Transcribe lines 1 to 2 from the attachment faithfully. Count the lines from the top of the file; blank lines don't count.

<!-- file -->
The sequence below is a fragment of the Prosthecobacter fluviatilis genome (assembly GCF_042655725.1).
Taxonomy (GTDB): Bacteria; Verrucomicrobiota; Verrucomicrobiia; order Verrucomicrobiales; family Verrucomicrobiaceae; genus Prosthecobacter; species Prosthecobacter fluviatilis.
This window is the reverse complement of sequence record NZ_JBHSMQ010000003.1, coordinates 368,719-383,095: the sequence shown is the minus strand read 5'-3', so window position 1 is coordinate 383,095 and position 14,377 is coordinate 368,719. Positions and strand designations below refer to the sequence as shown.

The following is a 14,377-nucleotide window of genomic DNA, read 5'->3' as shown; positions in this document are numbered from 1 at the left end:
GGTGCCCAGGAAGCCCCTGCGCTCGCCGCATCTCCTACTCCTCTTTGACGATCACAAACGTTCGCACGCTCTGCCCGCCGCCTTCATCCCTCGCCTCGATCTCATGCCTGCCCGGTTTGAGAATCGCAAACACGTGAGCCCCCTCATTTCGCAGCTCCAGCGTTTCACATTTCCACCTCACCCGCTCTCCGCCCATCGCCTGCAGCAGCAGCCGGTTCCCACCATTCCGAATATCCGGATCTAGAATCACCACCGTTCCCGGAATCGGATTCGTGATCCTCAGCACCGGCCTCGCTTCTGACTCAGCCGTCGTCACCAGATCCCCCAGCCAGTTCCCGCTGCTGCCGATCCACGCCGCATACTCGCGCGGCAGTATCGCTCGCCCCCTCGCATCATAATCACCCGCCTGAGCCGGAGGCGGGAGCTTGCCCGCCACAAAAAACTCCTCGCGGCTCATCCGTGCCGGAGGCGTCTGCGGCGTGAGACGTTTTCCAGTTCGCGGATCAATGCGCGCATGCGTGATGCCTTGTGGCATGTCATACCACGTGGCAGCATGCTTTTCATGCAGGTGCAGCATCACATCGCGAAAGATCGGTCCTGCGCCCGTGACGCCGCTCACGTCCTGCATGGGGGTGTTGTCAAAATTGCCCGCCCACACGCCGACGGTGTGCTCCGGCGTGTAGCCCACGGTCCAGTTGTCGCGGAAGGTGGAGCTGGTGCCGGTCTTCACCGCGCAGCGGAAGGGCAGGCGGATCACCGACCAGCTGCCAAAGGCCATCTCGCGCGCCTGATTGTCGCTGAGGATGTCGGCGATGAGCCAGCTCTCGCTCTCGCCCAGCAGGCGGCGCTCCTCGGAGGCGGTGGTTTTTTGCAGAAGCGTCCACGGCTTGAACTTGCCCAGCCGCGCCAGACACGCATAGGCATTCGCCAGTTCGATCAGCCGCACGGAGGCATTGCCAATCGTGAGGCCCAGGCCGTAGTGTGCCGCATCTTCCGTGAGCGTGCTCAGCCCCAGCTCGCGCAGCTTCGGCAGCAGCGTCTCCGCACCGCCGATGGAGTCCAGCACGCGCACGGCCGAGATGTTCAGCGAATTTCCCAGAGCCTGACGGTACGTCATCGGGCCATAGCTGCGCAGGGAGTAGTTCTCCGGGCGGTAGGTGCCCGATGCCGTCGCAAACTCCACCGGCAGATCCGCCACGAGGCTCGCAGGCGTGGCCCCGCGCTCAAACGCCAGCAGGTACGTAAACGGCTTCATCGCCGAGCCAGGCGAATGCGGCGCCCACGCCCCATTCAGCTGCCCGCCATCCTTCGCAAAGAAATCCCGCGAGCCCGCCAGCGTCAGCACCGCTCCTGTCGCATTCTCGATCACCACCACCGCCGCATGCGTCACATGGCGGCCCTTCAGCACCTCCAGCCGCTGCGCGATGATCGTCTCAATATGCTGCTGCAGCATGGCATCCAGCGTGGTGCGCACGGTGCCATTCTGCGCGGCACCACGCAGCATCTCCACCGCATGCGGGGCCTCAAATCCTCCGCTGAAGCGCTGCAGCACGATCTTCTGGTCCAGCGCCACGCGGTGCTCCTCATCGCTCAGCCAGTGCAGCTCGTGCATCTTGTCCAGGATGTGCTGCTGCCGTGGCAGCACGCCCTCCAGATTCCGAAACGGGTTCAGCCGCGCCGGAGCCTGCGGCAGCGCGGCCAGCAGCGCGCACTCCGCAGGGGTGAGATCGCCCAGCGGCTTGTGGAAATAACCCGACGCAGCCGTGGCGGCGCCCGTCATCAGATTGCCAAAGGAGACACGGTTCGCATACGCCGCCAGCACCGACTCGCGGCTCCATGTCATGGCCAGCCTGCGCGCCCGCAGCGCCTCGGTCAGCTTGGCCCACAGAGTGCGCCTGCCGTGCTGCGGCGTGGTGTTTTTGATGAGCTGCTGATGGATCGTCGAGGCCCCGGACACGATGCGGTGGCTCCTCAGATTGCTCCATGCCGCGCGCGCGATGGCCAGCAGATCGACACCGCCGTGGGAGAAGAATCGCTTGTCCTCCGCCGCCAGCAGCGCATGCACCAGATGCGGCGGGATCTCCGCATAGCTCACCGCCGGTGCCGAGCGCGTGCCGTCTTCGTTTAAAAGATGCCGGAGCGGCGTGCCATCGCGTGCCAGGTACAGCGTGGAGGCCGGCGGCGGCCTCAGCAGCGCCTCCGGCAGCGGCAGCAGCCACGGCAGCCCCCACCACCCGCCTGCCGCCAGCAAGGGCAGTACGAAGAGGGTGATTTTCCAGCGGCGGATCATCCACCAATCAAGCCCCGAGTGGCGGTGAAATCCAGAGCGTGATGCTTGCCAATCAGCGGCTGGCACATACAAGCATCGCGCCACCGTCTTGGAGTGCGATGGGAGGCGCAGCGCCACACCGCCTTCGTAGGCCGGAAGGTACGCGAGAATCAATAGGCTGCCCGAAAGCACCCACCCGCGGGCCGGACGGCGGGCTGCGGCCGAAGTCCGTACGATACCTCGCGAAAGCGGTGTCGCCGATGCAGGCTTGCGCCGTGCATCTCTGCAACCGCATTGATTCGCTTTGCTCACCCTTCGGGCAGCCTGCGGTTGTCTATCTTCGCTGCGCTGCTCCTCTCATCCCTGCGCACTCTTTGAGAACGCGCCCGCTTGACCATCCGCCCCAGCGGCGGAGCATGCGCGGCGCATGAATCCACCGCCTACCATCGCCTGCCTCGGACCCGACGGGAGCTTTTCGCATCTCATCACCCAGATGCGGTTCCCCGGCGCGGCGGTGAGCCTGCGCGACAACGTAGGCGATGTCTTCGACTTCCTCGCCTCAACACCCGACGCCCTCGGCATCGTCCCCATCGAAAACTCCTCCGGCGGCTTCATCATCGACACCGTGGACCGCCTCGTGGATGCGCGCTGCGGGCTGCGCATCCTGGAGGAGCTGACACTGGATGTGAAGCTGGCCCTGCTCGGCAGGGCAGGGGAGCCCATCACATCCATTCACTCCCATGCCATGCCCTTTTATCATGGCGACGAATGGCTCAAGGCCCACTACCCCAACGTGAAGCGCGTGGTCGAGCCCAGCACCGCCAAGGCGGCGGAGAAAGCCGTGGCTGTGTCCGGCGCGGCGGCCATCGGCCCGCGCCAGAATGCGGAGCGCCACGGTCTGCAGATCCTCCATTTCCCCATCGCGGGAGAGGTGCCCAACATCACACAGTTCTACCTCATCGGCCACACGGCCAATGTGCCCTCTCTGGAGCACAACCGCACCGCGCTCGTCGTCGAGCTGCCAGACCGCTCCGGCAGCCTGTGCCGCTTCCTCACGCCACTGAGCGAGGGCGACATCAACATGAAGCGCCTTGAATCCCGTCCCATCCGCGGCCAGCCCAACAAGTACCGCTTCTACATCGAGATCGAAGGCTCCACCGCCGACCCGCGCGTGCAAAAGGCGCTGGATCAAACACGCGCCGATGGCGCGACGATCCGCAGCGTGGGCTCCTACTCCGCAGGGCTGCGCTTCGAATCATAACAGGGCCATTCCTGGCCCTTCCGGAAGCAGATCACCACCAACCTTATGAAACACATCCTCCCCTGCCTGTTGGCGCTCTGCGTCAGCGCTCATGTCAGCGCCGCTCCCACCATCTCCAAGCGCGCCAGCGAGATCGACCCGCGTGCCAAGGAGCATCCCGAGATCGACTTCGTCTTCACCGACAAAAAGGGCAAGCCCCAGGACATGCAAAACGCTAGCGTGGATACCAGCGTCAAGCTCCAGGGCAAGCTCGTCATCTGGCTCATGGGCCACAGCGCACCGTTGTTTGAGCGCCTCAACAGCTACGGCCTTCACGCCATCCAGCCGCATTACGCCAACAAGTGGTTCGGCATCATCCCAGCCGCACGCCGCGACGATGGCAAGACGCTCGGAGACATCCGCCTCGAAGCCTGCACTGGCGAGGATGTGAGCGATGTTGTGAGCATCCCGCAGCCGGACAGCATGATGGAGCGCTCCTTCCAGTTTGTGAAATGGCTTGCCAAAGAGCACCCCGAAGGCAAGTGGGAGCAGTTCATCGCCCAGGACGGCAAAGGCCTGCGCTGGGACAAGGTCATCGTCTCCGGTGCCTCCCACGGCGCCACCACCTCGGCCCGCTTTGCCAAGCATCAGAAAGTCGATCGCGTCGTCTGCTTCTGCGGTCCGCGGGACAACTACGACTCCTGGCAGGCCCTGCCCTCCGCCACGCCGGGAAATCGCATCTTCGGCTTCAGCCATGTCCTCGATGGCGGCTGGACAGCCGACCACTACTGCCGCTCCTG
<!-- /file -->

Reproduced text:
The sequence below is a fragment of the Prosthecobacter fluviatilis genome (assembly GCF_042655725.1).
Taxonomy (GTDB): Bacteria; Verrucomicrobiota; Verrucomicrobiia; order Verrucomicrobiales; family Verrucomicrobiaceae; genus Prosthecobacter; species Prosthecobacter fluviatilis.